Veneto located in northeastern Italy, is the cradle of Valpolicella. The plains, north of the beautiful city of Verona, which is also the home of the annual wine exposition called Vinitaly, that stretch to the Alpine foothills, have been designated for growing the grapes for Valpolicella.
Traditional Valpolicella is a light, lively, fresh, fruity, acid-driven red wine to enjoy young, and with food.
Corvina, rondinella and molinara are the three grapes sanctioned for the blend. The region consists of two parts – the core as was established in antiquity and now called classico, and the rest of the delimited region produces simply Valpolicella.
Corvina contributes aromas, tannins and body; rondinella, structure and colour; molinara astringency and acidity. Winemakers decide the proportions, each of which exudes different aromas and flavours to create their wines.
Romans, who have been known to appreciate alcoholic wines, invented the technique of drying grapes to make a high alcohol wine – Recioto della Valpolicella. This sweet high-alcohol wine possessed, and even the modern versions do, concentrated flavours and a long aftertaste. Today, selected bunches are harvested three to four days before fully ripening and dried on specially designed trays for several months in well-ventilated rafters. This technique is known as appasimento.
Recioto wines are always worth cellaring due to their high alcohol and extract levels.
Amarone is a relatively speaking young wine invented in the 1950’s, representing the fully fermented version of the recioto containing a minimum of 15 percent alcohol and often more. Amarone wines are full-bodied, dark red, highly extracted and deeply flavoured to complement beef, game and Parmiggiano Regiano; they can also be enjoyed on their won.
More recently, the ripasso technique has become popular, this advocates running regular Valpolicella on to the lees of Amarone and aging it for a few months. During this period, lees provide softness and extra body much appreciated by connoisseurs.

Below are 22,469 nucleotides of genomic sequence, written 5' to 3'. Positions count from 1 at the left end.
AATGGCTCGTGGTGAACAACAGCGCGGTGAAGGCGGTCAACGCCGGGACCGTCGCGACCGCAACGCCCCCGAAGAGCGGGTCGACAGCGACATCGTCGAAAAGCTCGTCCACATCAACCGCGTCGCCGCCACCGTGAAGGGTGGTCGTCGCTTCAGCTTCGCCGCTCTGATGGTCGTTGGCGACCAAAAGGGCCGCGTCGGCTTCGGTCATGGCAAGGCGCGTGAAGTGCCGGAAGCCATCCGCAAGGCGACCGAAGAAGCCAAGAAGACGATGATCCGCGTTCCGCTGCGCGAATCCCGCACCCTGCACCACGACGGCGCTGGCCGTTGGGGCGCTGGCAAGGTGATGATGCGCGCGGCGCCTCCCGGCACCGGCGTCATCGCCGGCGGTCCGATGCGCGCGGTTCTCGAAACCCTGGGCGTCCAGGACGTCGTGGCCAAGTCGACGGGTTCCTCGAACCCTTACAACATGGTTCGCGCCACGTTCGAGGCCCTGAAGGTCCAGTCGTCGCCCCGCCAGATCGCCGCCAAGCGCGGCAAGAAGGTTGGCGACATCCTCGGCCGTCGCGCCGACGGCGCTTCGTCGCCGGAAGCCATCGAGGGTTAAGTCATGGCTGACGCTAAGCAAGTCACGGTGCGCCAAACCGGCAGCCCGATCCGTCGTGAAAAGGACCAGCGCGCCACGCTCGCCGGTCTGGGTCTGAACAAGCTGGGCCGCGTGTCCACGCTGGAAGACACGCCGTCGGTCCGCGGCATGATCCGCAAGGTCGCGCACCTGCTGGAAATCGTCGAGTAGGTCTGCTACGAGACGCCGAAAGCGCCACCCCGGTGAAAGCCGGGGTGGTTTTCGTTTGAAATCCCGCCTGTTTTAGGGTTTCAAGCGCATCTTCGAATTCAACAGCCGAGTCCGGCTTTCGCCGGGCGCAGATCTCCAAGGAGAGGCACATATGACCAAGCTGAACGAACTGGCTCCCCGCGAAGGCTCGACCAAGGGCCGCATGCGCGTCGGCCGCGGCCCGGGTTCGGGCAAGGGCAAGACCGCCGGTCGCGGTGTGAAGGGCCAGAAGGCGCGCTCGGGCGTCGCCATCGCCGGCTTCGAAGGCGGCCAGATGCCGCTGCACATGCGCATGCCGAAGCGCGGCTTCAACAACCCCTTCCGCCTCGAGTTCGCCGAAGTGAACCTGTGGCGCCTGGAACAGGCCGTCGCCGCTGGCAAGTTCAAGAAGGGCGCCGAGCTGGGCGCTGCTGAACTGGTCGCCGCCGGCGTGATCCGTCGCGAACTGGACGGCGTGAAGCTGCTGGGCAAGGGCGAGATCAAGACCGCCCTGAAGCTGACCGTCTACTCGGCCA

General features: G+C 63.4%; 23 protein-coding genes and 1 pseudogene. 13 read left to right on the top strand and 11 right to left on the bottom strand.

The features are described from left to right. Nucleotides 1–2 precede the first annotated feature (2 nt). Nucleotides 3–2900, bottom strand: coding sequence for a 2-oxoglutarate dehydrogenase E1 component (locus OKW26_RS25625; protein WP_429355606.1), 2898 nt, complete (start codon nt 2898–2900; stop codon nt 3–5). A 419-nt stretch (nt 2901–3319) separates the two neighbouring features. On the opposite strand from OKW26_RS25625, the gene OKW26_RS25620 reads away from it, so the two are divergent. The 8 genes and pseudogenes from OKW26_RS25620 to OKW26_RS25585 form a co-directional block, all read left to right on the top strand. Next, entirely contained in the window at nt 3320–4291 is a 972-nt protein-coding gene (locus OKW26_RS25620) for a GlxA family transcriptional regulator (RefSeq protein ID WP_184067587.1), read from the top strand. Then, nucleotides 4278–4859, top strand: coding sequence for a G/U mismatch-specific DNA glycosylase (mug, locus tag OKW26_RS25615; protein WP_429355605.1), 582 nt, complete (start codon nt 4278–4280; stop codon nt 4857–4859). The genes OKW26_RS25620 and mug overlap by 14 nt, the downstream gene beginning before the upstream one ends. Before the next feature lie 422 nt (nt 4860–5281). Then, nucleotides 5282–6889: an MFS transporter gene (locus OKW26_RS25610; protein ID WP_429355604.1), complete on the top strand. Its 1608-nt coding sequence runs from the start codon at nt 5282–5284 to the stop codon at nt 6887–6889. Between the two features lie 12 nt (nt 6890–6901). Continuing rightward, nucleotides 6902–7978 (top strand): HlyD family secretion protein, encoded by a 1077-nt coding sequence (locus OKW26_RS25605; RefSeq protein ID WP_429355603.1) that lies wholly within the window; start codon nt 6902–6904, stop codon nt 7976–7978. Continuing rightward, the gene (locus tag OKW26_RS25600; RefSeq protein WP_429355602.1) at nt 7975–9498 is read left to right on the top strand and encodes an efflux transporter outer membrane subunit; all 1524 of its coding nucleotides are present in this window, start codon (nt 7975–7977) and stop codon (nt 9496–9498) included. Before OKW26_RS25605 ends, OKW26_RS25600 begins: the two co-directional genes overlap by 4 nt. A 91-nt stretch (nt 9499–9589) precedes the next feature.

Agricola Masi, a venerable winery in Verona, has been promoting this technique. Campofiorin, Masi’s ripasso technique wine, distributed worldwide, never fails to receive acclaim from professionals and consumers.
The company attempted to patent the technique but has been rejected since authorities know that winemakers of antiquity were already employing it!
Appasimento, fundamental to the production of Recioto and Amarone, is now being employed to make Valpolicella Superiore, which must contain one degree more alcohol than the regular wine of that vintage.
Throughout the world, weather conditions during the last week before the harvest are of crucial importance. High humidity, torrential rains. And misty weather can literally ruin a year’s labour. Harvesting a few days before full ripening and drying bunches in a dry, well-ventilated room increases the chances of success, resulting in a more concentrated, high alcohol, aromatic wines. It must be recalled that in northern Italy grapes never ripen to yield naturally more than 12 percent alcohol. Since chaptalizations is against the law, this technique represents an important tool to increase quality, flavour and alcohol levels.
In drying rooms, humidity is kept at 70 percent and temperature between
5 – 8 C.
Tuscan winemakers use the governo technique, which consists of drying grapes for a few weeks, and after crushing same, add them to fermenting Chianti wines in an attempt to increase alcohol levels, flavours and colour.
Maybe Valpolicalla winemakers could coin a term (rigoverno) to circumvent the ripasso dilemma.